I will focus on three aspects of the budget: first, support for caregivers; second, innovation; and third, support for housing.
Last month, at the Malvern Family Resource Centre, our Prime Minister, along with the Minister of Health and my friend, the member for Scarborough Centre, met with many of my constituents who are the primary caregivers for their loved ones. The Malvern Family Resource Centre is a state-of-the-art facility that supports people of all generations with early years programs through to seniors programs. It has incredible leadership, with Girmalla Persaud, its executive director, at the helm. In 2016 it had 559 volunteers, who worked just under 20,000 hours to help this community.
At this gathering, the Prime Minister was able to speak to caregivers about how the proposed changes would improve, expand, and simplify the current caregiver tax credit system by replacing the existing credit programs with the new Canada caregiver credit. Budget 2017 would replace the current caregiver credit, the infirm dependent credit, and the family caregiver tax credit with one single new credit.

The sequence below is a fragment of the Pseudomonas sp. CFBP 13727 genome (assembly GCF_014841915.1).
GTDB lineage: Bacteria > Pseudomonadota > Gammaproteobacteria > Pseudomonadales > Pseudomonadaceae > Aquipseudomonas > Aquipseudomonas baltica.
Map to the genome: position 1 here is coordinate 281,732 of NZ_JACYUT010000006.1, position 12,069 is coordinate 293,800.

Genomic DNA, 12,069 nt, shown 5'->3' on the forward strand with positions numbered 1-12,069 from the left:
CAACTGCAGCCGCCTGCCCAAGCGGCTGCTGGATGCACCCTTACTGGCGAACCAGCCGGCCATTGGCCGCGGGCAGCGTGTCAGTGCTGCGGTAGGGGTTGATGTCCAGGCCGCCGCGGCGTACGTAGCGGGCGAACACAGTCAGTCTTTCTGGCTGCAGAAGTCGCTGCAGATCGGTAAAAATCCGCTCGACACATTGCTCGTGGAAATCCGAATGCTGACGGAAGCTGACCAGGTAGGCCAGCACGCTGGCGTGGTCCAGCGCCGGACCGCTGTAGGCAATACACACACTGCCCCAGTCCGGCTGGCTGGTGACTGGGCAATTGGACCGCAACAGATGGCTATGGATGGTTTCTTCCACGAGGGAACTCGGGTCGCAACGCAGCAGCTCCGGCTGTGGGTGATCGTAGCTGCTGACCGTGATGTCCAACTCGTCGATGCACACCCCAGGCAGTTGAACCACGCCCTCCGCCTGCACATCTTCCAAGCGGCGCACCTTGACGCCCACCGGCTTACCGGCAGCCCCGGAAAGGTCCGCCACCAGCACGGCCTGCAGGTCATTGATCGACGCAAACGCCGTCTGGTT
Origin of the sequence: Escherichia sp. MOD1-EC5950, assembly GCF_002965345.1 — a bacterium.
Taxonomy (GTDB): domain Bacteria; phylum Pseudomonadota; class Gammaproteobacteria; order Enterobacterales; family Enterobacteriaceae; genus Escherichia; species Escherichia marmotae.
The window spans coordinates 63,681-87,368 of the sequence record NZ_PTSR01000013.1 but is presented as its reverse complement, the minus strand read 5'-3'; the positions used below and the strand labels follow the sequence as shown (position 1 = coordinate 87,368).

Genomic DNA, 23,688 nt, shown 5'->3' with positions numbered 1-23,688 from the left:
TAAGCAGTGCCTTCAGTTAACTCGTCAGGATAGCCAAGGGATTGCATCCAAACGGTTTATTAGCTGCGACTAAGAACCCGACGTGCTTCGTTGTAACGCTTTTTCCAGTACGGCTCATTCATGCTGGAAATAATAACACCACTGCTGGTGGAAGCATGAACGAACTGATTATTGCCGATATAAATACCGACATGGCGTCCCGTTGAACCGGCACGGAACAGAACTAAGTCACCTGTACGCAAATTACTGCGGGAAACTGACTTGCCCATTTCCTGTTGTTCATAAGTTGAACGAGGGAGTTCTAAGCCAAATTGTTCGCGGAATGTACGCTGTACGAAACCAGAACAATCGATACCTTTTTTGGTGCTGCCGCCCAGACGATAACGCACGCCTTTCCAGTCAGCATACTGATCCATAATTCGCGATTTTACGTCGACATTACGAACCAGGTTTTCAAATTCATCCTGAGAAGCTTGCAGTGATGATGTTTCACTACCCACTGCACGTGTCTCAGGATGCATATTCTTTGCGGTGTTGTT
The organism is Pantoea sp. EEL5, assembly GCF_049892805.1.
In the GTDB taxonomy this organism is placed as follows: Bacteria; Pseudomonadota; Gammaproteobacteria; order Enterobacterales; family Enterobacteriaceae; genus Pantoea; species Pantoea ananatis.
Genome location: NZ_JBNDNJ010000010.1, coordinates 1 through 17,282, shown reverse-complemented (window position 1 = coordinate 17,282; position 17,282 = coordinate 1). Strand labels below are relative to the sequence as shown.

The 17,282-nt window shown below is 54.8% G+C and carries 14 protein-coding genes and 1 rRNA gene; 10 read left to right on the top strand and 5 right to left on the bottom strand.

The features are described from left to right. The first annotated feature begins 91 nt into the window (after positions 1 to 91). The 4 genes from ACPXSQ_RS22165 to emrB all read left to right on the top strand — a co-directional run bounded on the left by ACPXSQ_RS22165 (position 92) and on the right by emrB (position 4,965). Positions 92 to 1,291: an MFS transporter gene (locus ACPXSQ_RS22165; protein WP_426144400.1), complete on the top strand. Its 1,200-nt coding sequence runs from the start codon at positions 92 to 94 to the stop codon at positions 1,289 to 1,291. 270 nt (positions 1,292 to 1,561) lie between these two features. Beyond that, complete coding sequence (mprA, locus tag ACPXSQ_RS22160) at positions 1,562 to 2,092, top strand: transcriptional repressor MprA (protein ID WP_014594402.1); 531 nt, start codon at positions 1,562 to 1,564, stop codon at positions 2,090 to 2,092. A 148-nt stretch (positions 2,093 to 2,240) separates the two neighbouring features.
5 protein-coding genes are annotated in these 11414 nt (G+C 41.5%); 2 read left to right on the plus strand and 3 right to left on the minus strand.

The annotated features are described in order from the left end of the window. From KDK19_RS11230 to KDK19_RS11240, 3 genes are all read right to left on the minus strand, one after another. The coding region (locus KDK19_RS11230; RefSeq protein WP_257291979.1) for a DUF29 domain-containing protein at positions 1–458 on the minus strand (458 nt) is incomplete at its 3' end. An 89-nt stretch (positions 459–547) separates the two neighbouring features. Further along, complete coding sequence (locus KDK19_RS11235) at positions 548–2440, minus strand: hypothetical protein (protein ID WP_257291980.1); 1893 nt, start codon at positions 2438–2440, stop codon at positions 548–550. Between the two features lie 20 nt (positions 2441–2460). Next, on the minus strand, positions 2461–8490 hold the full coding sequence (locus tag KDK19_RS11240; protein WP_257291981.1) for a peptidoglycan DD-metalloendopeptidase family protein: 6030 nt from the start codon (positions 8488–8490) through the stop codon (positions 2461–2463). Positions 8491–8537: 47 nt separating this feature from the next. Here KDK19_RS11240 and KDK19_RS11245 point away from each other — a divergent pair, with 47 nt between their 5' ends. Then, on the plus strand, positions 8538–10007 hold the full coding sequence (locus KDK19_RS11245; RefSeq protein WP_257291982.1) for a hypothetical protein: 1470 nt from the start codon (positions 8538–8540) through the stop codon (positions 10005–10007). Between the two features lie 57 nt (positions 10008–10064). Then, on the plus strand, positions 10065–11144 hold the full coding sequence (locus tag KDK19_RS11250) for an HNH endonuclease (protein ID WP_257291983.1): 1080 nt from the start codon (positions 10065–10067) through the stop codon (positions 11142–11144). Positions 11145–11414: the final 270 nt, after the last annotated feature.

The new Canada caregiver credit would provide support for those who need it the most and would help more families who give care to their loved ones. The new credit would provide $6,883 for the care of dependent relatives with disabilities and $2,150 for the care of a spouse, common-law partner, or minor child. It would provide an additional $310 million in tax relief for Canadians over the next five years. It would be indexed to inflation, and it would be subject to no reduction until the dependent family member was making more than $16,163.